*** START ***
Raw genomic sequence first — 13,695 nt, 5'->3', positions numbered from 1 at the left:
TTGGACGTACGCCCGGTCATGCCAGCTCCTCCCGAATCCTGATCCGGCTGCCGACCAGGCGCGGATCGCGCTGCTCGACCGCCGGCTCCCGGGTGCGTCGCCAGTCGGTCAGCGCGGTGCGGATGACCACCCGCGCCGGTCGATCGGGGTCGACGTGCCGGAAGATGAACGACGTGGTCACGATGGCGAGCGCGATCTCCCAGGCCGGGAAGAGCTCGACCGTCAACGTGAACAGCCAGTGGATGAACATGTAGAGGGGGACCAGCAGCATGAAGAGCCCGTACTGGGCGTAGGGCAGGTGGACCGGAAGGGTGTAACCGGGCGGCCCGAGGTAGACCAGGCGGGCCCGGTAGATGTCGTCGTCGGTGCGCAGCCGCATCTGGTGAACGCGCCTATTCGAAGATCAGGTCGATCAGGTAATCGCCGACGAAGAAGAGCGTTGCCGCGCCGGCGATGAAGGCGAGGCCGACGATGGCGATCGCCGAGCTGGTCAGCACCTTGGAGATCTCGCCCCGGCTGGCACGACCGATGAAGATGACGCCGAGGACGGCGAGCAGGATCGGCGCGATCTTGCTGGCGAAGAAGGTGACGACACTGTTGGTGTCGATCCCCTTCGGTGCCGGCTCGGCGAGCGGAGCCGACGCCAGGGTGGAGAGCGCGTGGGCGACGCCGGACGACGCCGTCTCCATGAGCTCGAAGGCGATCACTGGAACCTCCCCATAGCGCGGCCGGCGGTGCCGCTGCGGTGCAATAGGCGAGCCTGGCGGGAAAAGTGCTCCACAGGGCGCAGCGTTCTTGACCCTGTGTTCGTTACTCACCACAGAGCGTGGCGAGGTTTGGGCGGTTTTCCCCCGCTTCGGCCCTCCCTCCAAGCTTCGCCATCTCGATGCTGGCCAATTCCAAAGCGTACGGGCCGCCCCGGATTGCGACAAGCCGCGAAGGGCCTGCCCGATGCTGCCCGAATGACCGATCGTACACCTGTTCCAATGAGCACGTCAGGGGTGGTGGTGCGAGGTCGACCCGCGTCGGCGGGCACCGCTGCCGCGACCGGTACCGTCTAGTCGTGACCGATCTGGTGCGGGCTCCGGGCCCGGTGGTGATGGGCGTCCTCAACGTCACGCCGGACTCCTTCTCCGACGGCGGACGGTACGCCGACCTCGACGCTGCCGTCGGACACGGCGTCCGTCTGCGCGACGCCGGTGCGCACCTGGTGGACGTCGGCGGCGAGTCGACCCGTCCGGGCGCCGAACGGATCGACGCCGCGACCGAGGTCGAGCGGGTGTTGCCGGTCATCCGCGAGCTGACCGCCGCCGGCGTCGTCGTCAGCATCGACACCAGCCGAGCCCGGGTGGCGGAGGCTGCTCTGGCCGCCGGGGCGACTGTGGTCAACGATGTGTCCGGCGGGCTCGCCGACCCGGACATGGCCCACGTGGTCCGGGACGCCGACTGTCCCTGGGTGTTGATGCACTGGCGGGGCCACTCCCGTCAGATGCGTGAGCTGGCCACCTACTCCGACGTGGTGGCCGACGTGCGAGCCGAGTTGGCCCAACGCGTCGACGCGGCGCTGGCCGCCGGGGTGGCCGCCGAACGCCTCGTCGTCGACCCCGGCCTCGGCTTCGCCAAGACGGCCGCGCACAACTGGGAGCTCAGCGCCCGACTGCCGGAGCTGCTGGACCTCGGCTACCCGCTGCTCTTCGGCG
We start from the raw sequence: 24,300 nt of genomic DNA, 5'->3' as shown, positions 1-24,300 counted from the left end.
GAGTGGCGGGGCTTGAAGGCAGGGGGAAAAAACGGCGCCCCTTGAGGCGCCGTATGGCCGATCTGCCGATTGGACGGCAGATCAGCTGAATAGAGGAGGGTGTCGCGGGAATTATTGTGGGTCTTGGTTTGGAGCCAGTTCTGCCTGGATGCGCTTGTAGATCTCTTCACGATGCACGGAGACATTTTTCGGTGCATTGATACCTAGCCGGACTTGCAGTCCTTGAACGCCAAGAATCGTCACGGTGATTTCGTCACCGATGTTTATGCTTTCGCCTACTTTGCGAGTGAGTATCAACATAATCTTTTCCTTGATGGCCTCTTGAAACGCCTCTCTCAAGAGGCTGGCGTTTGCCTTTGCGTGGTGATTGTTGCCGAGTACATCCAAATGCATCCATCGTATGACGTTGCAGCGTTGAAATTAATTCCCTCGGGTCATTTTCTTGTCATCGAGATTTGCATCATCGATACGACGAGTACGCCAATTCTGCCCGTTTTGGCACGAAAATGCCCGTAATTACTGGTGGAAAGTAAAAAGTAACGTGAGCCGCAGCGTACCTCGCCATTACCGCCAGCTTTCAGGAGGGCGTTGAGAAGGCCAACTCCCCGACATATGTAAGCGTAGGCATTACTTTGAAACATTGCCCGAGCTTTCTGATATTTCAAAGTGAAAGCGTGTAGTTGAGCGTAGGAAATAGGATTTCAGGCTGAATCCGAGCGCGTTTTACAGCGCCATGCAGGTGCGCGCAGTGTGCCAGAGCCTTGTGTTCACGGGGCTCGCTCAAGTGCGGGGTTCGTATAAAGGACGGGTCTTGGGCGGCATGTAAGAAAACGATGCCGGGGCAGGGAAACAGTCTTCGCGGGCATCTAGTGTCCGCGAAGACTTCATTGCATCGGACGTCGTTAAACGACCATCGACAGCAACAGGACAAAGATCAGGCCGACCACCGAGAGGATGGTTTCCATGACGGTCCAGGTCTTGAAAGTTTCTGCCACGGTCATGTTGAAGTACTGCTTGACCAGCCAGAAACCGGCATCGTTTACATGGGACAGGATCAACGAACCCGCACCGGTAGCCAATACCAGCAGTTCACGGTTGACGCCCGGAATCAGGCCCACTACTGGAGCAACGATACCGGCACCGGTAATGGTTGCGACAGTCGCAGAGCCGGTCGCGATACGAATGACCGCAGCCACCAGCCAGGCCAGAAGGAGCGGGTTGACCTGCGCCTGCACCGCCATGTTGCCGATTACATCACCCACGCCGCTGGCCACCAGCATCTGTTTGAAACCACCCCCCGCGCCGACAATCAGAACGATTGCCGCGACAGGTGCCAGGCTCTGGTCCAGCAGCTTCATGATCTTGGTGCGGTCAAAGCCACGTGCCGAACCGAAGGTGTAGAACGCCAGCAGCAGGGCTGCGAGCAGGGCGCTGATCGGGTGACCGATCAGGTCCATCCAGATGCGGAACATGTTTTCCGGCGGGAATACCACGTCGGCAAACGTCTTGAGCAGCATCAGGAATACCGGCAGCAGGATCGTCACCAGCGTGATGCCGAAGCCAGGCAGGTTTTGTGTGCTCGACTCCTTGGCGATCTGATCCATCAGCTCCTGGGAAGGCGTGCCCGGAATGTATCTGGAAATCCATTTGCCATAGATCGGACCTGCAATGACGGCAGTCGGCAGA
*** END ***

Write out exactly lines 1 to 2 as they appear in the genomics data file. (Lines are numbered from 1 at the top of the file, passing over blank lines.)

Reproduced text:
Raw genomic sequence first — 13,695 nt, 5'->3', positions numbered from 1 at the left:
TTGGACGTACGCCCGGTCATGCCAGCTCCTCCCGAATCCTGATCCGGCTGCCGACCAGGCGCGGATCGCGCTGCTCGACCGCCGGCTCCCGGGTGCGTCGCCAGTCGGTCAGCGCGGTGCGGATGACCACCCGCGCCGGTCGATCGGGGTCGACGTGCCGGAAGATGAACGACGTGGTCACGATGGCGAGCGCGATCTCCCAGGCCGGGAAGAGCTCGACCGTCAACGTGAACAGCCAGTGGATGAACATGTAGAGGGGGACCAGCAGCATGAAGAGCCCGTACTGGGCGTAGGGCAGGTGGACCGGAAGGGTGTAACCGGGCGGCCCGAGGTAGACCAGGCGGGCCCGGTAGATGTCGTCGTCGGTGCGCAGCCGCATCTGGTGAACGCGCCTATTCGAAGATCAGGTCGATCAGGTAATCGCCGACGAAGAAGAGCGTTGCCGCGCCGGCGATGAAGGCGAGGCCGACGATGGCGATCGCCGAGCTGGTCAGCACCTTGGAGATCTCGCCCCGGCTGGCACGACCGATGAAGATGACGCCGAGGACGGCGAGCAGGATCGGCGCGATCTTGCTGGCGAAGAAGGTGACGACACTGTTGGTGTCGATCCCCTTCGGTGCCGGCTCGGCGAGCGGAGCCGACGCCAGGGTGGAGAGCGCGTGGGCGACGCCGGACGACGCCGTCTCCATGAGCTCGAAGGCGATCACTGGAACCTCCCCATAGCGCGGCCGGCGGTGCCGCTGCGGTGCAATAGGCGAGCCTGGCGGGAAAAGTGCTCCACAGGGCGCAGCGTTCTTGACCCTGTGTTCGTTACTCACCACAGAGCGTGGCGAGGTTTGGGCGGTTTTCCCCCGCTTCGGCCCTCCCTCCAAGCTTCGCCATCTCGATGCTGGCCAATTCCAAAGCGTACGGGCCGCCCCGGATTGCGACAAGCCGCGAAGGGCCTGCCCGATGCTGCCCGAATGACCGATCGTACACCTGTTCCAATGAGCACGTCAGGGGTGGTGGTGCGAGGTCGACCCGCGTCGGCGGGCACCGCTGCCGCGACCGGTACCGTCTAGTCGTGACCGATCTGGTGCGGGCTCCGGGCCCGGTGGTGATGGGCGTCCTCAACGTCACGCCGGACTCCTTCTCCGACGGCGGACGGTACGCCGACCTCGACGCTGCCGTCGGACACGGCGTCCGTCTGCGCGACGCCGGTGCGCACCTGGTGGACGTCGGCGGCGAGTCGACCCGTCCGGGCGCCGAACGGATCGACGCCGCGACCGAGGTCGAGCGGGTGTTGCCGGTCATCCGCGAGCTGACCGCCGCCGGCGTCGTCGTCAGCATCGACACCAGCCGAGCCCGGGTGGCGGAGGCTGCTCTGGCCGCCGGGGCGACTGTGGTCAACGATGTGTCCGGCGGGCTCGCCGACCCGGACATGGCCCACGTGGTCCGGGACGCCGACTGTCCCTGGGTGTTGATGCACTGGCGGGGCCACTCCCGTCAGATGCGTGAGCTGGCCACCTACTCCGACGTGGTGGCCGACGTGCGAGCCGAGTTGGCCCAACGCGTCGACGCGGCGCTGGCCGCCGGGGTGGCCGCCGAACGCCTCGTCGTCGACCCCGGCCTCGGCTTCGCCAAGACGGCCGCGCACAACTGGGAGCTCAGCGCCCGACTGCCGGAGCTGCTGGACCTCGGCTACCCGCTGCTCTTCGGCG